Focal brain injuries occur when there is trauma to the brain in a single location.
Unlike a diffuse brain injury, a focal brain injury is concentrated in one region of the brain. Having an injury in a specific region of the brain can make it easier to predict the trajectory of the injury, however, it generally does not make these injuries any more or less serious compared to diffuse brain injuries. Their impact depends on the severity and location of the injury, and access to quality medical care and rehabilitation. While some people completely recover from the injury, others have to struggle with the symptoms for years. In this post, our Chicago brain injury lawyers will discuss focal brain injuries in greater depth.
Causes of focal brain injuries
These injuries occur when there is trauma to the brain in a single location. This does not mean that only a single function will be affected, because small regions of the brain control several, unrelated functions. Some common causes of these injuries include:
- Head trauma, particularly by a sharp object. This can result from violent attacks, car accidents, and falls
- A brain lesion that cuts of blood supply to a particular region of the brain
- A blood clot that travels to the brain and blocks oxygen to a specific region
Diffuse brain injuries often result from shaking, so a whiplash injury or shaken baby syndrome can increase the likelihood of a focal brain injury.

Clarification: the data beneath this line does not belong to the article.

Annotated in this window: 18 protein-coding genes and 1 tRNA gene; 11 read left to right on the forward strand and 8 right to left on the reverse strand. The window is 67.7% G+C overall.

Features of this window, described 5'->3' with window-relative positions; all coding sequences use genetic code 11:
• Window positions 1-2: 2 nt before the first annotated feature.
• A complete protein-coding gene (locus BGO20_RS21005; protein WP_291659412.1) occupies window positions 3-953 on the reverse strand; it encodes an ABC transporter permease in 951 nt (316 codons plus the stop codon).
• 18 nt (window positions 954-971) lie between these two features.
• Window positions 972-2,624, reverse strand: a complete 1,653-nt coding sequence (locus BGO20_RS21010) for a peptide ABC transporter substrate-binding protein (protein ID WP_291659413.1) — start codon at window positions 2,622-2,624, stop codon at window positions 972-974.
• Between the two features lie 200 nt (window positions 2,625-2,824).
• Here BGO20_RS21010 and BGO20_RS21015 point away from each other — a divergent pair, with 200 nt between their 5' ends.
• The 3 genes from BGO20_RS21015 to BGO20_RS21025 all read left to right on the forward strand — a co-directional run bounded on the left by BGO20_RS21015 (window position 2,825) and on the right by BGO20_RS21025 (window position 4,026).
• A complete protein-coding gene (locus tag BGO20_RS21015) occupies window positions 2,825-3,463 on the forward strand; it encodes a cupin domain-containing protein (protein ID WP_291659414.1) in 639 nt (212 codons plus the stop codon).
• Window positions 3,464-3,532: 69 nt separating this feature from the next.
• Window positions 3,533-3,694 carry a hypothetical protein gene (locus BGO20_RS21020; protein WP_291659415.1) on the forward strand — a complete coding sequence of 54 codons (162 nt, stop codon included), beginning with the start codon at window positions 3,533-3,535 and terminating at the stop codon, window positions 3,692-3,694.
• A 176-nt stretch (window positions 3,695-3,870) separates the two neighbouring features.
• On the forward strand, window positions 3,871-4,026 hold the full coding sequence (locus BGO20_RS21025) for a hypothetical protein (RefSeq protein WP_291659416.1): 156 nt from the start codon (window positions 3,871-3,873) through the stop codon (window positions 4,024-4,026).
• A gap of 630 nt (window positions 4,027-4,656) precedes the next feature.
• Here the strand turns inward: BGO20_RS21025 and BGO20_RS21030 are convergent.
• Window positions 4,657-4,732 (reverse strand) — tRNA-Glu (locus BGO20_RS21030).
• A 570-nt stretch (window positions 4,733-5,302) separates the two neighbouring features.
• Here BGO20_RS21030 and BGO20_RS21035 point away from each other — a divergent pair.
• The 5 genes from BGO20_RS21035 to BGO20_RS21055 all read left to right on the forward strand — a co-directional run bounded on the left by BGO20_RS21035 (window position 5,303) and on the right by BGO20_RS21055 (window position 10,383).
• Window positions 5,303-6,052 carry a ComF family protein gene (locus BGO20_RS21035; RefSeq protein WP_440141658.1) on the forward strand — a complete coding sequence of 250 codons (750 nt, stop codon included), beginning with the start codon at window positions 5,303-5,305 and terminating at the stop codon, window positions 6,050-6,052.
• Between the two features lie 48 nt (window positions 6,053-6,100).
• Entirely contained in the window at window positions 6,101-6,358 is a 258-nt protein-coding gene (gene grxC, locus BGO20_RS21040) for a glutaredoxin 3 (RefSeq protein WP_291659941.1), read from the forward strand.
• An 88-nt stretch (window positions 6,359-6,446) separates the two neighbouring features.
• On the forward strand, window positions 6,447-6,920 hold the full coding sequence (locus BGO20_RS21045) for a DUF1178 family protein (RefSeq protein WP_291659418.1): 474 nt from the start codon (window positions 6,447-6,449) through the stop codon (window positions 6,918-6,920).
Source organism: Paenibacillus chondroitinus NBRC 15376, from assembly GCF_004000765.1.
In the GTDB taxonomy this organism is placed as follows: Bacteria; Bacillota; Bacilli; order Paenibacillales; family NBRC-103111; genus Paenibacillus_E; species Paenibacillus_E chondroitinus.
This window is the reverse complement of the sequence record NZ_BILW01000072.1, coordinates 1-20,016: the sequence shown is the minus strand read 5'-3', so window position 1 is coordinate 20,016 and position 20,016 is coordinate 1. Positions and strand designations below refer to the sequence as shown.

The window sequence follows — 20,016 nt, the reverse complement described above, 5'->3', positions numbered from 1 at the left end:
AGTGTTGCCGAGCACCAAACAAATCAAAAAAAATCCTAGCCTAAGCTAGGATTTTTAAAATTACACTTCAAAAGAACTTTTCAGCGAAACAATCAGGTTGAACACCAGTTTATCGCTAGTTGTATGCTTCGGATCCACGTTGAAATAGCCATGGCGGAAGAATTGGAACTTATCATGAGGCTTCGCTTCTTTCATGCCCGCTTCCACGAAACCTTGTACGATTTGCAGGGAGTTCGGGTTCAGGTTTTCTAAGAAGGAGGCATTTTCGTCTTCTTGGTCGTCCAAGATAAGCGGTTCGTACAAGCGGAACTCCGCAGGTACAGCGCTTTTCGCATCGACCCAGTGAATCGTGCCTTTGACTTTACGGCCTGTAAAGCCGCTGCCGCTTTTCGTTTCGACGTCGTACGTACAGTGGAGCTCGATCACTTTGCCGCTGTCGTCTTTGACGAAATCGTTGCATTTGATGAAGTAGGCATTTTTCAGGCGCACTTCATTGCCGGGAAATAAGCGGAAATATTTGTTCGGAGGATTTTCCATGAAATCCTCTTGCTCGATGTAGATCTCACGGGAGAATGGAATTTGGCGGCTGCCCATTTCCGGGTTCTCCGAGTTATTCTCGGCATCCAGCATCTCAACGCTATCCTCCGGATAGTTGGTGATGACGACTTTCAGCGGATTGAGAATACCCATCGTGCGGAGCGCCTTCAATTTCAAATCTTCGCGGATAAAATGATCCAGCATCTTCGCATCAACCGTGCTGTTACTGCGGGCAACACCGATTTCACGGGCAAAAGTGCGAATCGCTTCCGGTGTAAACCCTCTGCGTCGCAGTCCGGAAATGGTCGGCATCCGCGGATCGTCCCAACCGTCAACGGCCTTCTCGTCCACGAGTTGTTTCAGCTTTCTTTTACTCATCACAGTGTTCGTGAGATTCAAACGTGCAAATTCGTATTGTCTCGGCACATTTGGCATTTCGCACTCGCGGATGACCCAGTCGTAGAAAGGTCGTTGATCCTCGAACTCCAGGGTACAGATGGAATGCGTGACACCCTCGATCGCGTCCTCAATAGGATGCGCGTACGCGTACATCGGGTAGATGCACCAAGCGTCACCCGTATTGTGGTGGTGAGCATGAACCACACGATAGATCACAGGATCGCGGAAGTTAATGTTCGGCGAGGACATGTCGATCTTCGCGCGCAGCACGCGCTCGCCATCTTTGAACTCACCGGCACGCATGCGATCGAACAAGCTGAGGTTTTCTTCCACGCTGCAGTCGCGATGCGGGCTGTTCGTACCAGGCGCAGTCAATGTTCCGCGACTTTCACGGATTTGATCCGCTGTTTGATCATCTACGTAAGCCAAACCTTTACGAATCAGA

Types of focal brain injuries
Focal brain injuries can be open or closed just like all other brain injuries. Some other categories of focal brain injuries include:
- Intraventricular hemorrhage: Bleeding within the brain’s ventricles.
- Epidural hemorrhage: Brain bleeds in between the skull and the dura matter.
- Intracerebral hemorrhage: Bleeding within the cerebrum.
- Subdural hemorrhage: Bleeding between the brain’s arachnoid and dura matter.
- Cerebral laceration: When the brain’s pia-arachnoid gets lacerated.
- Cerebral contusion: A brain bruise, which usually results from the brain hitting the skull.
Symptoms of a focal brain injury
Focal brain injuries generally cannot be diagnosed solely based on the symptoms. If you have suffered a blow to the head or have violently shaken, you should seek medical attention. Some of the common symptoms that can indicate a focal brain injury include:
- Severe headache
- Difficulty concentrating
- Difficulty staying awake.
- Slurred speech.
- Sudden and unexplained paranoia, fear, depression or anxiety.
- Changes in mood or personality.
- Tingling or numbness on either side of the body.
- Difficulty speaking or understanding speech.
- Ringing in the ears (tinnitus)
- Changes in vision or consciousness.
Treatment and prognosis
The prognosis depends on a variety of factors such as overall health of the person, the severity and location of the injury, how promptly the person sought medical attention and the quality of care and rehabilitation received.
Apart from the medication and possible surgery, the patient may need occupational, physical, and speech therapy. The recovery can be slow and frustrating. However, proper treatment and care, and lifestyle changes can make things easier.
If you have suffered a focal brain injury due to another person’s negligence, you should seek legal help from a competent Chicago personal injury attorney. Give us a call today at (312) 957-4166 for a free case evaluation.